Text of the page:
of the Farnese Gallery, Carracci uses a low-key palette in his Flight into
Egypt. The earth tones of the landscape are employed to guide the
viewer to gaze at the main characters at the front of the picture plane.
Carracci thought that Nature was an important element in painting and this
is reflected most through his landscapes. Many of the landscape scenes
which he painted in Rome consisted of this classical landscape formula:
a vista of recessing diagonal lines containing castles, trees, winding
rivers and hilltop towns.
Iconography: This is a genre
scene and a pastoral or arcadian
setting of sorts. Carracci incorporates elements of the classic arcadian
scene with the genre elements that are meant to get the viewer to feel
as if they might be able to identify with the principle characters in the
scene. We only know that this is not a simple landscape scene after
noticing the halos on the figures and reading the title.
After this then, we are expected to look for some sort of submerged symbolism. The shepherd with his sheep in the middle of the picture plane represents Jesus, the Shepherd of humankind. The gray clouds in the sky may indicate the “storm” taking place at that time. The peaceful boat, which delivered them to safety to the other side of the river, is symbolic of life. White birds (doves?) are also indicative of either the Holy Spirit or of peace.
Context: This painting refers to the biblical story from Matthew 2: 1-21. After hearing that another “king” had been born in Bethlehem, Herod orders all male children under the age of two to be killed in order to ensure his continual reign. An angel appears to Joseph in a dream and instructs him to leave Bethlehem immediately with Mary and Jesus and go to Egypt where they all will be safe.
written by Annette Abbott
ar.ca.di.an adj, often cap (1589) 1: idyllically pastoral; esp: idyllically innocent, simple, or untroubled 2 a: of or relating to Arcadia or the Arcadians b: of or relating to Arcadian Ar.ca.di.an n (1590) 1 often not cap: a person who lives a simple quiet life 2: a native or inhabitant of Arcadia 3: the dialect of ancient Greek used in Arcadia According to the Brittanica,
Modern Greek ARKADHÍA, mountainous region of the central Peloponnesus of ancient Greece. The pastoral character of Arcadian life together with its isolation partially explains why it was represented as a paradise in Greek and Roman bucolic poetry and in the literature of the Renaissance. The region is not exactly coextensive with the present-day nomós (department) of Arkadhía, which extends on the east to the Gulf of Argolis. The capital of the nomos is Trípolis.
genre n [F, fr. MF, kind, gender--more at gender] (1770) 1: a category of artistic, musical, or literary composition characterized by a particular style, form, or content 2: kind, sort 3: painting that depicts scenes or events from everyday life usu. realistically he.do.nism n [Gk hedone pleasure; akin to Gk hedys sweet--more at sweet] (1856) 1: the doctrine that pleasure or happiness is the sole or chief good in life 2: a way of life based on or suggesting the principles of hedonism -- he.do.nist n -- he.do.nis.tic adj -- he.do.nis.ti.cal.ly adv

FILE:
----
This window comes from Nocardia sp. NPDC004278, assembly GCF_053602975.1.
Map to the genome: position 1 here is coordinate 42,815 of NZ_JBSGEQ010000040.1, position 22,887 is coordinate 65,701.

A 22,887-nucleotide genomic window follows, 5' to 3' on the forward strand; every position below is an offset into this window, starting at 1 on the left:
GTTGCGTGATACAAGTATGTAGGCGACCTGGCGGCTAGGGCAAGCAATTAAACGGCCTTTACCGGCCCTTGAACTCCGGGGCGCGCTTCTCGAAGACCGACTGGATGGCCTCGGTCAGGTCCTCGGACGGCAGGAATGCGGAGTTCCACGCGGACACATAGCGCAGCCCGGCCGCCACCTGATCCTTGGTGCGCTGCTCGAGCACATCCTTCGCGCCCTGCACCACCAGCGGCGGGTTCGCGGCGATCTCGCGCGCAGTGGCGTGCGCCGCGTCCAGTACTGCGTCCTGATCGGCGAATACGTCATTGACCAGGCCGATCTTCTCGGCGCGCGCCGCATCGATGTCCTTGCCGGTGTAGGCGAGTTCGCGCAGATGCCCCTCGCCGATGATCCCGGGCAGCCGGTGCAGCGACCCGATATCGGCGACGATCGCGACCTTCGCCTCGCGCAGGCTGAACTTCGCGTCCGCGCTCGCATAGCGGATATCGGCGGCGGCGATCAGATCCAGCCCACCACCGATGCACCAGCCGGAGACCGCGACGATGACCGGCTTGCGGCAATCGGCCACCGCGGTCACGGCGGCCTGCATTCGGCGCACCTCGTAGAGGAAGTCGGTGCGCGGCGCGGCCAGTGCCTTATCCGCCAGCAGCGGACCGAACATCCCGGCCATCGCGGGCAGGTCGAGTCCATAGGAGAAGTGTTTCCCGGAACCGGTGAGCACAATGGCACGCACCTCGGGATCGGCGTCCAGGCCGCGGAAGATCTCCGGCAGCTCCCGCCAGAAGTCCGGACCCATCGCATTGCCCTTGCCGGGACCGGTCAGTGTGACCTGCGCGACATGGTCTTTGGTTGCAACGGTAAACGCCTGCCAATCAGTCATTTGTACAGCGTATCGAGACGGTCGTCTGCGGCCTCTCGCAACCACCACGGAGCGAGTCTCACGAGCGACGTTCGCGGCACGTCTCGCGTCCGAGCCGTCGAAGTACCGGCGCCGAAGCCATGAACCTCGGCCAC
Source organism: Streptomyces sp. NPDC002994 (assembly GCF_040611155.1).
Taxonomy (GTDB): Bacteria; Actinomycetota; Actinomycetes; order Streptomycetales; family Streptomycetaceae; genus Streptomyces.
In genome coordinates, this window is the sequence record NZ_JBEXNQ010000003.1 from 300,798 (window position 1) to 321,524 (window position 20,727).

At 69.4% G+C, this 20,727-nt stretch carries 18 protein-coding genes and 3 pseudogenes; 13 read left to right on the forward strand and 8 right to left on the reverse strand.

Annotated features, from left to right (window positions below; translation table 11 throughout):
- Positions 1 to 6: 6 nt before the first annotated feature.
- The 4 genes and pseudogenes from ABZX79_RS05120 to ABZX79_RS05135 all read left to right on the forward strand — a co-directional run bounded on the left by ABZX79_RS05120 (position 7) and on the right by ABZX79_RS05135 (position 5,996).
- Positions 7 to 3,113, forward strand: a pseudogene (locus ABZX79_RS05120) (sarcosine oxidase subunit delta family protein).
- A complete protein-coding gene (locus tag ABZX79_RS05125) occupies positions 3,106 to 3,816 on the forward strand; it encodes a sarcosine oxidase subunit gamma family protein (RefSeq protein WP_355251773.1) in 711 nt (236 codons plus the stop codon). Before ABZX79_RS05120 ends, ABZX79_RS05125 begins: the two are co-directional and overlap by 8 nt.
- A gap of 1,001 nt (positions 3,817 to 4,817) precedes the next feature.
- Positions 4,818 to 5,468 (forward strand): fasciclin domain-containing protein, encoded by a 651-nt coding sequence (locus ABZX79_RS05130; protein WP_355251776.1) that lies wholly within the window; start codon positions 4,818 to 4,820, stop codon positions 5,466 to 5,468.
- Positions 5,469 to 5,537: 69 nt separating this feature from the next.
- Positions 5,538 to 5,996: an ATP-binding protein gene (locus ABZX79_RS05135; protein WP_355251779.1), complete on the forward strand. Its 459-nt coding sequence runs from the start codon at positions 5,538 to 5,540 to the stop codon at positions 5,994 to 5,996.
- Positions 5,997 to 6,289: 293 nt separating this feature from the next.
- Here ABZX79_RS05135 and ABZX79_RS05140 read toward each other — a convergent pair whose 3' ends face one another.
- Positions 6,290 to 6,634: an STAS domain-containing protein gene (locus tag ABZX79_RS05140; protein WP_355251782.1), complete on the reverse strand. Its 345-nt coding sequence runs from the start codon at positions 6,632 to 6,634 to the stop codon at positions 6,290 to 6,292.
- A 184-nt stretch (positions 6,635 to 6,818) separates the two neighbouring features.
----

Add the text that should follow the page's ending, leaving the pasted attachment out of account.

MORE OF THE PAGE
neo.clas.sic or neo.clas.si.cal adj (1877): of, relating to, or constituting a revival or adaptation of the classical esp. in literature, music, art, or architecture -- neo.clas.si.cism n -- neo.clas.si.cist n or adj
pas.to.ral adj [ME, fr. L pastoralis, fr. pastor herdsman] (15c) 1 a (1): of, relating to, or composed of shepherds or herdsmen (2): devoted to or based on livestock raising b: of or relating to the countryside: not urban c: portraying or expressive of the life of shepherds or country people esp. in an idealized and conventionalized manner <~ poetry> d: pleasingly peaceful and innocent: idyllic 2 a: of or relating to spiritual care or guidance esp. of a congregation b: of or relating to the pastor of a church -- pas.to.ral.ly adv -- pas.to.ral.ness n ²pastoral n (1584) 1 a: a literary work (as a poem or play) dealing with shepherds or rural life in a usu. artificial manner and typically drawing a contrast between the innocence and serenity of the simple life and the misery and corruption of city and esp. court life b: pastoral poetry or drama c: a rural picture or scene d: pastorale 1b 2: crosier 1 3: a letter of a pastor to his charge: as a: a letter addressed by a bishop to his diocese b: a letter of the house of bishops of the Protestant Episcopal Church to be read in each parish
ten.e.brism n, often cap [L tenebrae darkness] (1954): a style of painting esp. associated with the Italian painter Caravaggio and his followers in which most of the figures are engulfed in shadow but some are dramatically illuminated by a concentrated beam of light usu. from an identifiable source -- ten.e.brist n or adj, often cap
trompe l’oeil - (French: "deceive the eye"), in painting, the representation of an object with such verisimilitude as to deceive the viewer concerning the material reality of the object. This idea appealed to the ancient Greeks who were newly emancipated from the conventional stylizations of earlier art. Zeuxis, for example, reportedly painted such realistic grapes that birds tried to eat them. The technique was also popular with Roman muralists. Although trompe l’oeil never achieved the status of a major artistic aim, from the early Renaissance on, European painters occasionally fostered illusionism by painting false frames out of which the contents of a still life or portrait appeared to spill, or by creating window-like images suggesting actual openings in the wall or ceiling. (Brittanica)